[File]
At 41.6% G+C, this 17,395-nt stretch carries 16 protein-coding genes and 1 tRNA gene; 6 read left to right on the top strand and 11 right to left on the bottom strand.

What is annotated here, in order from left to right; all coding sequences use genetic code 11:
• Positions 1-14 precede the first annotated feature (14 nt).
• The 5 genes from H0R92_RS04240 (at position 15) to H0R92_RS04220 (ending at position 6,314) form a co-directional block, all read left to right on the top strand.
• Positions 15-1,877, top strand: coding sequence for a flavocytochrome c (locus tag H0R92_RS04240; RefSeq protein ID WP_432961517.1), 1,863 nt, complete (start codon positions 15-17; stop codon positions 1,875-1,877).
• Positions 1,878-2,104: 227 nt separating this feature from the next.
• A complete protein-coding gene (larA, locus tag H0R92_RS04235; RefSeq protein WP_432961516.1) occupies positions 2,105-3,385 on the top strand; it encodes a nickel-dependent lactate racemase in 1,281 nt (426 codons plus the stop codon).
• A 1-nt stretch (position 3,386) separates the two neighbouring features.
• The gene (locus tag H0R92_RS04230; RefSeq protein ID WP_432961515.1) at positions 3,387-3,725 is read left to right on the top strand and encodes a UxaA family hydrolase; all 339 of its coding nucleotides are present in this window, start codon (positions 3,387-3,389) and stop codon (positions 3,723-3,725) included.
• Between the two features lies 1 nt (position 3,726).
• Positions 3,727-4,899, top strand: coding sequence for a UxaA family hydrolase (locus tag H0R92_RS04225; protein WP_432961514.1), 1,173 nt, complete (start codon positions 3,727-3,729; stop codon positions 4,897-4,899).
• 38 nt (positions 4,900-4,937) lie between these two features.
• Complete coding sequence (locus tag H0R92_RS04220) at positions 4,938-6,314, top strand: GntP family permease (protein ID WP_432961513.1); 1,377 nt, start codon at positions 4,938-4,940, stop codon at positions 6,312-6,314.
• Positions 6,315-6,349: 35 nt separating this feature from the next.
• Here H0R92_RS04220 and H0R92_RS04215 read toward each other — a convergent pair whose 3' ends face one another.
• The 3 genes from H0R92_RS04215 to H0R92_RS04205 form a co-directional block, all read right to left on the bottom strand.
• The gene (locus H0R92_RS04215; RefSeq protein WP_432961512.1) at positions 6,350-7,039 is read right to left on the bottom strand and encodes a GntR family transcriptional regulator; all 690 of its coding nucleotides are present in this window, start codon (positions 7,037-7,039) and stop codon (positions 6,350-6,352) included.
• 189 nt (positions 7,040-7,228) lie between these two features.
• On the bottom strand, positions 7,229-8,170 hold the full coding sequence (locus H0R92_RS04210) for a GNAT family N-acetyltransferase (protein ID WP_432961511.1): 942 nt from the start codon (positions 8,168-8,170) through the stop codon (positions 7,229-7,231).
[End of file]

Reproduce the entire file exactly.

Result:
At 41.6% G+C, this 17,395-nt stretch carries 16 protein-coding genes and 1 tRNA gene; 6 read left to right on the top strand and 11 right to left on the bottom strand.

What is annotated here, in order from left to right; all coding sequences use genetic code 11:
• Positions 1-14 precede the first annotated feature (14 nt).
• The 5 genes from H0R92_RS04240 (at position 15) to H0R92_RS04220 (ending at position 6,314) form a co-directional block, all read left to right on the top strand.
• Positions 15-1,877, top strand: coding sequence for a flavocytochrome c (locus tag H0R92_RS04240; RefSeq protein ID WP_432961517.1), 1,863 nt, complete (start codon positions 15-17; stop codon positions 1,875-1,877).
• Positions 1,878-2,104: 227 nt separating this feature from the next.
• A complete protein-coding gene (larA, locus tag H0R92_RS04235; RefSeq protein WP_432961516.1) occupies positions 2,105-3,385 on the top strand; it encodes a nickel-dependent lactate racemase in 1,281 nt (426 codons plus the stop codon).
• A 1-nt stretch (position 3,386) separates the two neighbouring features.
• The gene (locus tag H0R92_RS04230; RefSeq protein ID WP_432961515.1) at positions 3,387-3,725 is read left to right on the top strand and encodes a UxaA family hydrolase; all 339 of its coding nucleotides are present in this window, start codon (positions 3,387-3,389) and stop codon (positions 3,723-3,725) included.
• Between the two features lies 1 nt (position 3,726).
• Positions 3,727-4,899, top strand: coding sequence for a UxaA family hydrolase (locus tag H0R92_RS04225; protein WP_432961514.1), 1,173 nt, complete (start codon positions 3,727-3,729; stop codon positions 4,897-4,899).
• 38 nt (positions 4,900-4,937) lie between these two features.
• Complete coding sequence (locus tag H0R92_RS04220) at positions 4,938-6,314, top strand: GntP family permease (protein ID WP_432961513.1); 1,377 nt, start codon at positions 4,938-4,940, stop codon at positions 6,312-6,314.
• Positions 6,315-6,349: 35 nt separating this feature from the next.
• Here H0R92_RS04220 and H0R92_RS04215 read toward each other — a convergent pair whose 3' ends face one another.
• The 3 genes from H0R92_RS04215 to H0R92_RS04205 form a co-directional block, all read right to left on the bottom strand.
• The gene (locus H0R92_RS04215; RefSeq protein WP_432961512.1) at positions 6,350-7,039 is read right to left on the bottom strand and encodes a GntR family transcriptional regulator; all 690 of its coding nucleotides are present in this window, start codon (positions 7,037-7,039) and stop codon (positions 6,350-6,352) included.
• 189 nt (positions 7,040-7,228) lie between these two features.
• On the bottom strand, positions 7,229-8,170 hold the full coding sequence (locus H0R92_RS04210) for a GNAT family N-acetyltransferase (protein ID WP_432961511.1): 942 nt from the start codon (positions 8,168-8,170) through the stop codon (positions 7,229-7,231).